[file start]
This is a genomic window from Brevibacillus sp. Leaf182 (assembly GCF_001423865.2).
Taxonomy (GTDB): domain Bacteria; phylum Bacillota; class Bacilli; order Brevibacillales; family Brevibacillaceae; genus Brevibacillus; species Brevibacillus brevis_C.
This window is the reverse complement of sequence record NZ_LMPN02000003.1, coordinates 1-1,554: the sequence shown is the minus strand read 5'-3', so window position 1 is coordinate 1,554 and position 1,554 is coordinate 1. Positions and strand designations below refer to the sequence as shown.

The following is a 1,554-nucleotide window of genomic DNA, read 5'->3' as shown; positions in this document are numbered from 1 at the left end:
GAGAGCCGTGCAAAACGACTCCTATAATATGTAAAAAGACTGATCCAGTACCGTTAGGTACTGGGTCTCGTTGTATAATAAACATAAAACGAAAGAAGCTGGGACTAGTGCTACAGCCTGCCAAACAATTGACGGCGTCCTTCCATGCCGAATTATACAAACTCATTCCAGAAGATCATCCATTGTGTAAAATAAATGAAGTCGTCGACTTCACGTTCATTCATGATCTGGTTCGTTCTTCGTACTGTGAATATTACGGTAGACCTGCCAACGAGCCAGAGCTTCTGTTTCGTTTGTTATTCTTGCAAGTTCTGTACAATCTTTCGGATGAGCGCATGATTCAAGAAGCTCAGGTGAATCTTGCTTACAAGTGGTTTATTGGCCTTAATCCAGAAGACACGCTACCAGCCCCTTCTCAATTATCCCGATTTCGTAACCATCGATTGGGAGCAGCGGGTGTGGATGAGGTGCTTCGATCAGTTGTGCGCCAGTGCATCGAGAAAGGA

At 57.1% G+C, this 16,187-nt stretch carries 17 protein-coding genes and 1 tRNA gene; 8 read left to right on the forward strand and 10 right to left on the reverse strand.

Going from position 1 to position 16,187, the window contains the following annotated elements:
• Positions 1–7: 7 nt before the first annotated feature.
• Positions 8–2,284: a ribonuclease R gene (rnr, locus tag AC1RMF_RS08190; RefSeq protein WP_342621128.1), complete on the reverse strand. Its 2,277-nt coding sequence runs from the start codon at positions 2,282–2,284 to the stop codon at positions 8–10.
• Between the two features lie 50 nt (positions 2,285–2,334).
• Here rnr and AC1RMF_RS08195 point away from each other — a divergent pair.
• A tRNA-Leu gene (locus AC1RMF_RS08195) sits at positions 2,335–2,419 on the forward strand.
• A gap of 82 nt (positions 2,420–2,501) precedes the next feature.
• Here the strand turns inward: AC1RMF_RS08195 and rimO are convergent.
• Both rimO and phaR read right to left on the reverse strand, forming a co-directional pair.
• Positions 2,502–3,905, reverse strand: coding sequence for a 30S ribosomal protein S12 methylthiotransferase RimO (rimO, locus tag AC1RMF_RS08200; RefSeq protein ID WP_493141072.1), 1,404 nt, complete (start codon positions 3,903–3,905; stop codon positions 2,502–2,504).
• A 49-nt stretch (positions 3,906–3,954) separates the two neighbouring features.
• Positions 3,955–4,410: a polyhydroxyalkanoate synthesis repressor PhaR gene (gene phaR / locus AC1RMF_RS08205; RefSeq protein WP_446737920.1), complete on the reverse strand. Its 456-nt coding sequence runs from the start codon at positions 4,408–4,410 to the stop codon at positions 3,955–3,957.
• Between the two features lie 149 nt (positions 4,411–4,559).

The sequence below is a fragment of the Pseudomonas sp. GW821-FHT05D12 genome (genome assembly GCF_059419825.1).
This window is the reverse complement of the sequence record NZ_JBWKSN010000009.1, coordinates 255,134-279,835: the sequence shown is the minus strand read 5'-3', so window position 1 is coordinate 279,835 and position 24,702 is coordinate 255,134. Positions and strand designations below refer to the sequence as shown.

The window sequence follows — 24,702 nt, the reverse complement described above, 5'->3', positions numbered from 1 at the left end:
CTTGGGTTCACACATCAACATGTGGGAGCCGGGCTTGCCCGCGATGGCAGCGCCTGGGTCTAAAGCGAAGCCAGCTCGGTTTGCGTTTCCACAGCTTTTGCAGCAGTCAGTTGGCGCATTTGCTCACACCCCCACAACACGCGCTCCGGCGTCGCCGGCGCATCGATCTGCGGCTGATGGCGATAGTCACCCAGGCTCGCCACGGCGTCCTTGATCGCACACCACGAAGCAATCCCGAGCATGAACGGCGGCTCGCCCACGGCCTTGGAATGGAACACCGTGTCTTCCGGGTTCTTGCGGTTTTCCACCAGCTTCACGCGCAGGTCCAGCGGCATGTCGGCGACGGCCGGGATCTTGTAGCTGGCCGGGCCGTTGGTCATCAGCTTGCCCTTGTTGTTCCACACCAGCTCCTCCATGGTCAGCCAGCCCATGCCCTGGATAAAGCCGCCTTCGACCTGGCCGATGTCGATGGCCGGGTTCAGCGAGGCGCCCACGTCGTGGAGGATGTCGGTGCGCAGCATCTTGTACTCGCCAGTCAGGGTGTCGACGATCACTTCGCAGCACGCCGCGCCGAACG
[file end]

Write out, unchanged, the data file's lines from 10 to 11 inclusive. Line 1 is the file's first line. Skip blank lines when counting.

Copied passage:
• Between the two features lie 50 nt (positions 2,285–2,334).
• Here rnr and AC1RMF_RS08195 point away from each other — a divergent pair.